ISLE OF PALMS, S.C.— A Charleston suburb is playing host to influential fishing industry leaders from across the globe this week, as Hurricane Michael bears northeast.
“Based on what we know right now, from a variety of weather sources, the 2018 Sportfishing Summit is proceeding as planned,” the ASA said in a Monday email to attendees. “We have a terrific program in place for this week with contingency plans to move inside if need be.”
As of Wednesday afternoon, while Michael made landfall as a record setting Category 4 storm at Mexico Beach, Florida, those plans were not yet needed. Its remnants are expected to arrive in Charleston as a tropical storm early Thursday morning.
What is the Sportfishing Summit ?
Each year, the American Sportfishing Association (ASA) hosts an annual Sportfishing Summit. If you’ve heard of ICAST, you should have also heard of the Summit. It’s where industry leaders gather not only to assess and plan for future trade shows, but also to discuss a variety of critically important topics that affect the future of fishing, and the livelihood of your business. For one week, leaders from the most renown brands in fishing gather, place their company hats at the door, and convene to find solutions on topics as wide ranging as ICAST, pacific salmon, Atlantic long lining, angler recruitment, and tariffs.
These are tables where FLW sits across from B.A.S.S.; where Shimano shakes hands with St. Croix; where Bass Pro Shops parlays with Big Rock Sports—all for the future growth of the sport.
Groups are split into committees that ultimately report to the ASA Board of Directors. Here’s a list of the committee meetings being held this week:
- Data and Statistics
- Trade Show
- Government Affairs
- Saltwater East
- Saltwater West
- Trade and Commerce
- Consumer Shows
- 60 in 60
The Sportfishing Summit also hosts keynote speakers each morning, focusing on buyer dynamics, conservation, growing the sport, behavior, and team dynamics.
“If you don’t like Facebook, get over your opinion.” – keynote speaker Marcus Sheridan, a small business owner who says 80-perecent of all content consumed online will be video-based as soon as 2019. Sheridan’s best advice? Get it through your head: you’re a media company now. Whether you’re a media company that sells fishing tackle, or a media company that cleans pools, you should have an in-house videographer to create social media posts and follow up on sales leads with personalized video. “Your videographer,” Sheridan says, “is 10 times more important than that sales person you’ve been thinking about hiring.”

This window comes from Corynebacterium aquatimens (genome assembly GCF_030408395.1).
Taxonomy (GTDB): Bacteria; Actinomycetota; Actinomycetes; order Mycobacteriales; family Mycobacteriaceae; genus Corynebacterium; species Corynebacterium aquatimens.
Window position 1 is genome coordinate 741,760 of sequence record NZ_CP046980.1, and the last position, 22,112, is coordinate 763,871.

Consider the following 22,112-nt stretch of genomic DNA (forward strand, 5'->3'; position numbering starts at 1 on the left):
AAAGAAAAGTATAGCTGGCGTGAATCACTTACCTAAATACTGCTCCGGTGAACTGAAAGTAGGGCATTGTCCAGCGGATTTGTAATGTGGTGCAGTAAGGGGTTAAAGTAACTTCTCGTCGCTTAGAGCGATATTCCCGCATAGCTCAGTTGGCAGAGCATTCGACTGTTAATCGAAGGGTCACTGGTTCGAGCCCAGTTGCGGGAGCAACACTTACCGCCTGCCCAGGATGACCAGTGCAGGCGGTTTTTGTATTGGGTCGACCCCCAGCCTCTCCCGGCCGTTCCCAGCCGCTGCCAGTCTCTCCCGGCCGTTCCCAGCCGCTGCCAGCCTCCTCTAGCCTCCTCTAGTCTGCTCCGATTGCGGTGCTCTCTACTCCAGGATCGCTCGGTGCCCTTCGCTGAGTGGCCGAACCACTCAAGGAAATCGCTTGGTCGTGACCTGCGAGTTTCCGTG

“You need video on your website. You need two buttons—see exactly how this works, and see why it costs this much. That changes everything with eCommerce.”
Sheridan suggests a salary of $30k-$50k per year.
155mph—That’s the wind speed recorded as Hurricane Michael made landfall Wednesday morning. Nobody at the Sportfishing Summit is playing up the storm. They know the real danger is in the Florida Panhandle, where many friends, family, and business associates will be hardest hit. Still, Michael is expected to retain hurricane status during its march through Georgia, and there’s a palpable tension in the air as the storm plods towards South Carolina, where the possibility of a power outage at the conference and the cancellation of flights could leave attendees stranded in severe conditions.
New trophies at ICAST? The Trade Show committee voted to explore options for a Best of Show trophy redesign heading into 2019.
12-percent. That’s the percentage of Americans who want to begin fishing, or want to start fishing again, according to the ASA. If recruited, they estimate those people would contribute $35 billion to the industry.
99-1. That was the Senate vote today in Washington D.C., as a bill supporting Everglades restoration and research into zebra muscle and asian carp invasions was sent to the White House for presidential approval. This week, the ASA has been touting the need for membership in its Sportfishing PAC. The average donation? $1,500. PAC members say that’s helping to put fishing industry leaders in D.C. offices. And you see some of those results here.